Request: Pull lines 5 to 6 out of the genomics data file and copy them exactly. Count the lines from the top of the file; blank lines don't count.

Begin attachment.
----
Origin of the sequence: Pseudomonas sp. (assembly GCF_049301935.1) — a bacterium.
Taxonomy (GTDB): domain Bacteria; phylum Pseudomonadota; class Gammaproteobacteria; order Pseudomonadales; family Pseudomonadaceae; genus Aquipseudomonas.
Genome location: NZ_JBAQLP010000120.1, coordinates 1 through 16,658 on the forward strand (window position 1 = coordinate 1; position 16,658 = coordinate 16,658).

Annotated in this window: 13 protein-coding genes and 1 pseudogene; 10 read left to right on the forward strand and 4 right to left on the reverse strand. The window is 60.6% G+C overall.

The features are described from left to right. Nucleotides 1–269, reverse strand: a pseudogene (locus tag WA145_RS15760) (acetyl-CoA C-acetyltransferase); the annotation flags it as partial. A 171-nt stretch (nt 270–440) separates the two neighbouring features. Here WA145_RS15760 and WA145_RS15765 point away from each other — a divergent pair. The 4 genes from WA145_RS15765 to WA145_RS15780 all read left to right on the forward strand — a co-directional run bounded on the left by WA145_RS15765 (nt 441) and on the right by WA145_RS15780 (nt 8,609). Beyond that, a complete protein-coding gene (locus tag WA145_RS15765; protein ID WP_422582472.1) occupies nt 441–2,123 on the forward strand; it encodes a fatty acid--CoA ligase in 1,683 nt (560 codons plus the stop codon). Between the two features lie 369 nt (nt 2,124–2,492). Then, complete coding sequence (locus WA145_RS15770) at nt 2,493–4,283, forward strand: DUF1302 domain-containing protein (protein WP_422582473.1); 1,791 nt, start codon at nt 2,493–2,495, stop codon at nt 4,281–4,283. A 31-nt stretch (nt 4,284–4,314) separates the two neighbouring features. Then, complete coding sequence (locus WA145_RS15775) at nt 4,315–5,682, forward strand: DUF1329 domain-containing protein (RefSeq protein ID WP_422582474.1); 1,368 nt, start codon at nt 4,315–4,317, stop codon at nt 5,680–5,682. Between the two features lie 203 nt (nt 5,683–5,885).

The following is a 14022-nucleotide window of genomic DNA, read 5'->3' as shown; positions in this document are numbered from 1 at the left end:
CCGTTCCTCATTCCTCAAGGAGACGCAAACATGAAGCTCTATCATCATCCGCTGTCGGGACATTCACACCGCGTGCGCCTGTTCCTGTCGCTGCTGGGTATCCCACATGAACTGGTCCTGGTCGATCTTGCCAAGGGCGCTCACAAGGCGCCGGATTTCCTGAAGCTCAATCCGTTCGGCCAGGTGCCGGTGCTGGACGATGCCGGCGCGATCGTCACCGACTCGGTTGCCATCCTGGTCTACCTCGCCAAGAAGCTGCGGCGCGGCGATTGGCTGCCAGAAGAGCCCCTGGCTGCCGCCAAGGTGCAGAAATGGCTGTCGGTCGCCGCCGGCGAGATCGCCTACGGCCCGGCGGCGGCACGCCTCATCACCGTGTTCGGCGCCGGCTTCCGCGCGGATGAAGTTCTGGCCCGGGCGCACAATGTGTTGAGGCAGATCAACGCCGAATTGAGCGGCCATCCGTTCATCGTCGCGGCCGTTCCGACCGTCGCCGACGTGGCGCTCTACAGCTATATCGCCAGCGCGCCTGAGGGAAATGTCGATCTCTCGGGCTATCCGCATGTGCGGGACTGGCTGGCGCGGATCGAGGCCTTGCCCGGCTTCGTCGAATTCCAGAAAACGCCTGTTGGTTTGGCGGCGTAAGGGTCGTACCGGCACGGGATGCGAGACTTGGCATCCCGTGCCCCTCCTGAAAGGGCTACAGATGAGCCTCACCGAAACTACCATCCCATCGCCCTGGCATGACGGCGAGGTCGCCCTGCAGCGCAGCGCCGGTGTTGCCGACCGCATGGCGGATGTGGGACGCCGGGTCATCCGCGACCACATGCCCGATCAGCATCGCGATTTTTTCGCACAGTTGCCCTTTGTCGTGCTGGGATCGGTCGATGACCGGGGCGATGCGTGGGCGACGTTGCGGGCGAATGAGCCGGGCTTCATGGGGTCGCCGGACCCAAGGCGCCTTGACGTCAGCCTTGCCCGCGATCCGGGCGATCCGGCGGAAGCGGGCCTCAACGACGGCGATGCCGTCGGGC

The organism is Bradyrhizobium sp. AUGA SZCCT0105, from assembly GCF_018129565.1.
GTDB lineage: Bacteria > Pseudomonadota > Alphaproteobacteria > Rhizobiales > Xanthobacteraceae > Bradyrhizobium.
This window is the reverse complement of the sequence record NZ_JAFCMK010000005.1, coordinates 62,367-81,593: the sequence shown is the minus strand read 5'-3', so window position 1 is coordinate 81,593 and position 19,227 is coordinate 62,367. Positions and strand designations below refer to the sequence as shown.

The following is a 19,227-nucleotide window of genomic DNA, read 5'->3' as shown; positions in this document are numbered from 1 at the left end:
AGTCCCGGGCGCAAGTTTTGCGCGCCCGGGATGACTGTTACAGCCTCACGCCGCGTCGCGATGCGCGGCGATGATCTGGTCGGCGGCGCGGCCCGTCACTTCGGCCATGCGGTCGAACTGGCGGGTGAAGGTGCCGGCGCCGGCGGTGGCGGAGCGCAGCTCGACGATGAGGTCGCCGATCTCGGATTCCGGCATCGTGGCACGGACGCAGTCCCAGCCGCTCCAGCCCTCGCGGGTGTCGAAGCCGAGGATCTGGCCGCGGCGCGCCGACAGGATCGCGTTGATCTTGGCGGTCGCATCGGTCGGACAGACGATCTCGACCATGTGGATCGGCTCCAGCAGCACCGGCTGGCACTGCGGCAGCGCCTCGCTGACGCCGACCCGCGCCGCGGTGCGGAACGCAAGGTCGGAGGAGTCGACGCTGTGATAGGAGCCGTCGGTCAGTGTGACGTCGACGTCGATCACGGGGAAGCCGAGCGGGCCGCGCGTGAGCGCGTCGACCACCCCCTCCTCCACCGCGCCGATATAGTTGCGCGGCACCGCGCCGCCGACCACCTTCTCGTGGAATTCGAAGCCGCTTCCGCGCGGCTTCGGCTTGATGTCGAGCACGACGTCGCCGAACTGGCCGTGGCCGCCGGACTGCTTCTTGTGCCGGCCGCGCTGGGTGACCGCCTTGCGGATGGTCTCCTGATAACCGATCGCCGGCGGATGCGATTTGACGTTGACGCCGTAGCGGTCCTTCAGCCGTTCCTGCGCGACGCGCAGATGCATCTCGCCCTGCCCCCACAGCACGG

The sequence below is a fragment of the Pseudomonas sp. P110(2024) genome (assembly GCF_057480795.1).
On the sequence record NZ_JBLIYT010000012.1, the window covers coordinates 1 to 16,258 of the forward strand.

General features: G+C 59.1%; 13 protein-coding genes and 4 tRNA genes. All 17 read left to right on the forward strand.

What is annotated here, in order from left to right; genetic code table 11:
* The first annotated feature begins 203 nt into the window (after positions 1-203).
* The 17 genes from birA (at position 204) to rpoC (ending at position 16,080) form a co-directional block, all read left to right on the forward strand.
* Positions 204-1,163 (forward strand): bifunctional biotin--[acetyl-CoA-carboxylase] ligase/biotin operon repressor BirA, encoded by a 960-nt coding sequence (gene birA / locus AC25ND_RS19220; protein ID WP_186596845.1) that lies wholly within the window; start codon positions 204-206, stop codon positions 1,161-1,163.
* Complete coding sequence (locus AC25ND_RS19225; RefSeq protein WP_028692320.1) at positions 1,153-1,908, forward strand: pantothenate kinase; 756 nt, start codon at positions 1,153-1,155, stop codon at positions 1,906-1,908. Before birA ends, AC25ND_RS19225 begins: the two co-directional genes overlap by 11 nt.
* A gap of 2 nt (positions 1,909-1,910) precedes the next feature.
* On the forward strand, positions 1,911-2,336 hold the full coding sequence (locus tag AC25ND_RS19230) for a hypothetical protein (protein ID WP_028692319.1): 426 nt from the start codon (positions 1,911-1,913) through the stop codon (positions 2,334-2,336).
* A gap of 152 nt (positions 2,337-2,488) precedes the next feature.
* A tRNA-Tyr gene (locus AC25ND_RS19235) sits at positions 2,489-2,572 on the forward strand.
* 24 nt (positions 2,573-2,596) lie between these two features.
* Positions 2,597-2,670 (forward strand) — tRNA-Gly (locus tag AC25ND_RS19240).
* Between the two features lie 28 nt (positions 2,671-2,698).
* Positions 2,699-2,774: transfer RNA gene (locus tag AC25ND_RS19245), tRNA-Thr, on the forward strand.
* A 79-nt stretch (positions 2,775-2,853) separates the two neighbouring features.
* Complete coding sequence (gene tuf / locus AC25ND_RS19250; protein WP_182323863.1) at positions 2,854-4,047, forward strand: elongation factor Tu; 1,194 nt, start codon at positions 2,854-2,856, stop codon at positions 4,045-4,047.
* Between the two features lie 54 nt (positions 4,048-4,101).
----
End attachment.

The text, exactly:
The features are described from left to right. Nucleotides 1–269, reverse strand: a pseudogene (locus tag WA145_RS15760) (acetyl-CoA C-acetyltransferase); the annotation flags it as partial. A 171-nt stretch (nt 270–440) separates the two neighbouring features. Here WA145_RS15760 and WA145_RS15765 point away from each other — a divergent pair. The 4 genes from WA145_RS15765 to WA145_RS15780 all read left to right on the forward strand — a co-directional run bounded on the left by WA145_RS15765 (nt 441) and on the right by WA145_RS15780 (nt 8,609). Beyond that, a complete protein-coding gene (locus tag WA145_RS15765; protein ID WP_422582472.1) occupies nt 441–2,123 on the forward strand; it encodes a fatty acid--CoA ligase in 1,683 nt (560 codons plus the stop codon). Between the two features lie 369 nt (nt 2,124–2,492). Then, complete coding sequence (locus WA145_RS15770) at nt 2,493–4,283, forward strand: DUF1302 domain-containing protein (protein WP_422582473.1); 1,791 nt, start codon at nt 2,493–2,495, stop codon at nt 4,281–4,283. A 31-nt stretch (nt 4,284–4,314) separates the two neighbouring features. Then, complete coding sequence (locus WA145_RS15775) at nt 4,315–5,682, forward strand: DUF1329 domain-containing protein (RefSeq protein ID WP_422582474.1); 1,368 nt, start codon at nt 4,315–4,317, stop codon at nt 5,680–5,682. Between the two features lie 203 nt (nt 5,683–5,885).

The following is a 14022-nucleotide window of genomic DNA, read 5'->3' as shown; positions in this document are numbered from 1 at the left end: